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SCOTUS says it was unable to find who leaked the draft decision overturning 'Roe'

ARI SHAPIRO, HOST:

After eight months of investigations, we still don't know who leaked the Supreme Court draft decision that overturned Roe v. Wade. Chief Justice John Roberts ordered the court's marshal, Gail Curley, to oversee the inquiry. And today, the court said that team was unable to identify any person or persons responsible for the unprecedented leak to Politico.

NPR legal affairs correspondent Nina Totenberg is here in the studio. Hey, Nina.

NINA TOTENBERG, BYLINE: Hey, Ari.

SHAPIRO: It feels like you get to the end of a mystery and the last few pages are missing.

TOTENBERG: (Laughter).

SHAPIRO: Does the report shed any light on what happened?

TOTENBERG: Not really. It goes through in great detail all the things that the investigative team did to ferret out who the leaker was - interviewing 97 court employees, doing extensive follow-up interviews with some people, hiring forensic experts to track who had access to the draft, who printed it out, who emailed it. All personnel who had access to the draft opinion signed sworn affidavits saying that they did not disclose the draft opinion or know anything about who did. And a few did say that they had told their spouses the outcome of the case, but that was it.

At the end of the day, as the report puts it, at this time, by a preponderance of the evidence, it is not possible to determine the identity of any individual who may have disclosed the document or how the draft opinion ended up with Politico. There were some interesting conclusions. It's unlikely, they said, that the public disclosure was caused by a hack of the IT systems at the court. But the pandemic, and the resulting expansion of the ability to work from home as well as gaps in the court's security policies, they said, created an environment where it was too easy to remove sensitive information from the building and the court's IT networks. And that increased the risk of both deliberate and accidental disclosures.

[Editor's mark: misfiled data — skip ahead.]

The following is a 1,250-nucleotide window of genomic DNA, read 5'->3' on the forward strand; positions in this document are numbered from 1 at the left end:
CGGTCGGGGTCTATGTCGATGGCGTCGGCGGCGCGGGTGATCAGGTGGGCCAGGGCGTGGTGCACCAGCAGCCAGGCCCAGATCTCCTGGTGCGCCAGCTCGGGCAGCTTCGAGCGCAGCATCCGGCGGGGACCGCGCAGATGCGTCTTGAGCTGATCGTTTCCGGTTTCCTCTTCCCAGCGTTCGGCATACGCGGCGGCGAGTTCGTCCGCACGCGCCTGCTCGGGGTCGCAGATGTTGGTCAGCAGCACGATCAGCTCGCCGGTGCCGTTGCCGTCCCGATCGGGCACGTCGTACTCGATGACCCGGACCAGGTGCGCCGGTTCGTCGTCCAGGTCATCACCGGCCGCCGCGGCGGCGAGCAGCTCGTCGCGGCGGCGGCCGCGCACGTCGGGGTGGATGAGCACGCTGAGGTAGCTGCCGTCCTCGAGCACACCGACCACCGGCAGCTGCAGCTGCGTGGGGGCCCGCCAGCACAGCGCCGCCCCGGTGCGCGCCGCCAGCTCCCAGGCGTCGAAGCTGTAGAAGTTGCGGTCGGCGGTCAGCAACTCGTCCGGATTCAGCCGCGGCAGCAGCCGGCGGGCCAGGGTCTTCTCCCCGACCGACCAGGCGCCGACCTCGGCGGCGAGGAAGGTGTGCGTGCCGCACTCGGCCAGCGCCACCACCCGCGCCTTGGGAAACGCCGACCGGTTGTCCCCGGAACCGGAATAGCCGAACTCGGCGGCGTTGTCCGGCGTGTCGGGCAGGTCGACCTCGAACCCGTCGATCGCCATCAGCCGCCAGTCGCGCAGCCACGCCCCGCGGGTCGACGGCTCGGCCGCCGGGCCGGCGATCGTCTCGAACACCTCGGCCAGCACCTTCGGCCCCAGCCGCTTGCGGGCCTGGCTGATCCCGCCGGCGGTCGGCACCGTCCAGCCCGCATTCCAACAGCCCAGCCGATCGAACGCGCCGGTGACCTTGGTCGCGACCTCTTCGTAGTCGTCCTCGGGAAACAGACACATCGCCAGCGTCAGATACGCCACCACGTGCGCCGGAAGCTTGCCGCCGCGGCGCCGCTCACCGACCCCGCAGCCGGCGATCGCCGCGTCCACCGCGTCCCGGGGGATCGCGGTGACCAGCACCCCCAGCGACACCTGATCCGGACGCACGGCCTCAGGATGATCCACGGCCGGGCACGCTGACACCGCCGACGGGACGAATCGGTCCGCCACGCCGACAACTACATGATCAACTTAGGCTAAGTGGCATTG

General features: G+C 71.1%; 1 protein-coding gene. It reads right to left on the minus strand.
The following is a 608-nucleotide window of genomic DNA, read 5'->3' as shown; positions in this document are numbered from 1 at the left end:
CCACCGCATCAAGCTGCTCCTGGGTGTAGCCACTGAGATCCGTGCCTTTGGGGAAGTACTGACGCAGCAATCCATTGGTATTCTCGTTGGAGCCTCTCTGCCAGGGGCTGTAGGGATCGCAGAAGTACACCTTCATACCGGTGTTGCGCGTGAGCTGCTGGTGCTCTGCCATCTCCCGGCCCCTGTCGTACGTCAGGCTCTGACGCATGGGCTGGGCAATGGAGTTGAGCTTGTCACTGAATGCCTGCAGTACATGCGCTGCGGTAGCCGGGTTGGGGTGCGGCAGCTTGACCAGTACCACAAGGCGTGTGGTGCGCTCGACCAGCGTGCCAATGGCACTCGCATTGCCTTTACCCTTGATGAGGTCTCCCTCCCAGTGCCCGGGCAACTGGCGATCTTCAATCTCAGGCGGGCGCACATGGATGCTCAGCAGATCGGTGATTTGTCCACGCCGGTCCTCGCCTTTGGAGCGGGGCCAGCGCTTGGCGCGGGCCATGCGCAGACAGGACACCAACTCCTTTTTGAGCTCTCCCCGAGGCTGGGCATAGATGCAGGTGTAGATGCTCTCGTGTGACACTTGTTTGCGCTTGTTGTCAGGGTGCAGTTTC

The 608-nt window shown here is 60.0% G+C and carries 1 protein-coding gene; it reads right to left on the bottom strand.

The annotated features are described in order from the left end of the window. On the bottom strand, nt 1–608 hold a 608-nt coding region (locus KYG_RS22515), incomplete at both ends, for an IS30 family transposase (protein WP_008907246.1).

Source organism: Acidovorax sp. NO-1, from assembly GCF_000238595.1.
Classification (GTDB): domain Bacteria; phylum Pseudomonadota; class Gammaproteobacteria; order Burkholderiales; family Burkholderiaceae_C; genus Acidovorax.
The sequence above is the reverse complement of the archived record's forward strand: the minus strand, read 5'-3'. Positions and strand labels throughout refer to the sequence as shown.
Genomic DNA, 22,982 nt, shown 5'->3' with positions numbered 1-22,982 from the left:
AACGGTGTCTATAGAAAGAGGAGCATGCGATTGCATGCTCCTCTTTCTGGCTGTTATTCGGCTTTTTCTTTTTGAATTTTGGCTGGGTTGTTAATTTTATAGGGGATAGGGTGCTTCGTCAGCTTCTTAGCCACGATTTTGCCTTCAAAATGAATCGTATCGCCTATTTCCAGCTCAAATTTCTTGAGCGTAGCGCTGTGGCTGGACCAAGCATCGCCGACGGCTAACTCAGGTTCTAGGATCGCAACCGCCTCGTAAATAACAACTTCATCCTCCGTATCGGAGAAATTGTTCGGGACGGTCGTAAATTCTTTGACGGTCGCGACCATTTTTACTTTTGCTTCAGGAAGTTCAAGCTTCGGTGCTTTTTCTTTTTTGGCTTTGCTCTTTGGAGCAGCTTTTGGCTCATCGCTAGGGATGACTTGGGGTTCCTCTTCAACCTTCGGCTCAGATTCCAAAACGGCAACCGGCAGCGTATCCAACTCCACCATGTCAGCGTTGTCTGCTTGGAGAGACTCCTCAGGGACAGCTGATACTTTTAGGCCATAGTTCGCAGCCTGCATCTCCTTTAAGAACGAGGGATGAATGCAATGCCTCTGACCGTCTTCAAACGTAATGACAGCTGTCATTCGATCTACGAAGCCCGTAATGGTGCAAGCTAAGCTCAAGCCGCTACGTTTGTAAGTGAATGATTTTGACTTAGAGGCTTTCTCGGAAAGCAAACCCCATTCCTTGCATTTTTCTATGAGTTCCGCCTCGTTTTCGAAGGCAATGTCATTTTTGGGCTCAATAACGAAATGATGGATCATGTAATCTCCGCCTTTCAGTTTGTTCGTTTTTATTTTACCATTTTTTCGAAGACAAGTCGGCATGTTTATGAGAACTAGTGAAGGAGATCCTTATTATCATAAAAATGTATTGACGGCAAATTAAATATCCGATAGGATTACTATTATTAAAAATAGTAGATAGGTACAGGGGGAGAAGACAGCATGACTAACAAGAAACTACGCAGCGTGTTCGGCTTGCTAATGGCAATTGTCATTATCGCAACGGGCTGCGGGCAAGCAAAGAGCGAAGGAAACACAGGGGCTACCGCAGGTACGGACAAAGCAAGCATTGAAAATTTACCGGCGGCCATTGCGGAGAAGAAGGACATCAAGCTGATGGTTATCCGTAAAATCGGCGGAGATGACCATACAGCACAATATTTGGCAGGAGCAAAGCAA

SHAPIRO: So they interviewed 97 court employees. Does that include any of the nine justices?

TOTENBERG: We don't actually know that, Ari, surprise, surprise. The only thing we affirmatively know, and even that by inference, is that investigators did have some suspicions about certain people. But there simply wasn't sufficient evidence or even much evidence at all to justify making any sort of an accusation. And in fact, the report went out of its way to essentially exonerate the few people whose names had been floated in social media posts, namely some law clerks for liberal justices.

SHAPIRO: Anyone watching the investigators?

TOTENBERG: Yes. An independent review of the investigation was conducted by Michael Chertoff, a man with lots of appropriate credentials - former Secretary of Homeland Security, former head of the Justice Department Criminal Division, a former judge on the U.S. Court of Appeals for the 3rd Circuit. And he concluded that the court marshal undertook a thorough investigation and that he couldn't identify any additional useful investigative measures.

SHAPIRO: Does that mean it's over, and we're just not going to know?

TOTENBERG: (Laughter) Well, the investigators have left the door open, but they always do that. But unless some new leads are produced, I think this is likely the last you're going to hear of this, unless, of course, the Republicans in Congress, who have threatened to do so, decide to conduct a probe. And that may be a fool's errand, but never say never.

SHAPIRO: NPR legal affairs correspondent Nina Totenberg, thank you very much.

TOTENBERG: Thank you, Ari. Transcript provided by NPR, Copyright NPR.

Nina Totenberg is NPR's award-winning legal affairs correspondent. Her reports air regularly on NPR's critically acclaimed newsmagazines All Things Considered, Morning Edition, and Weekend Edition.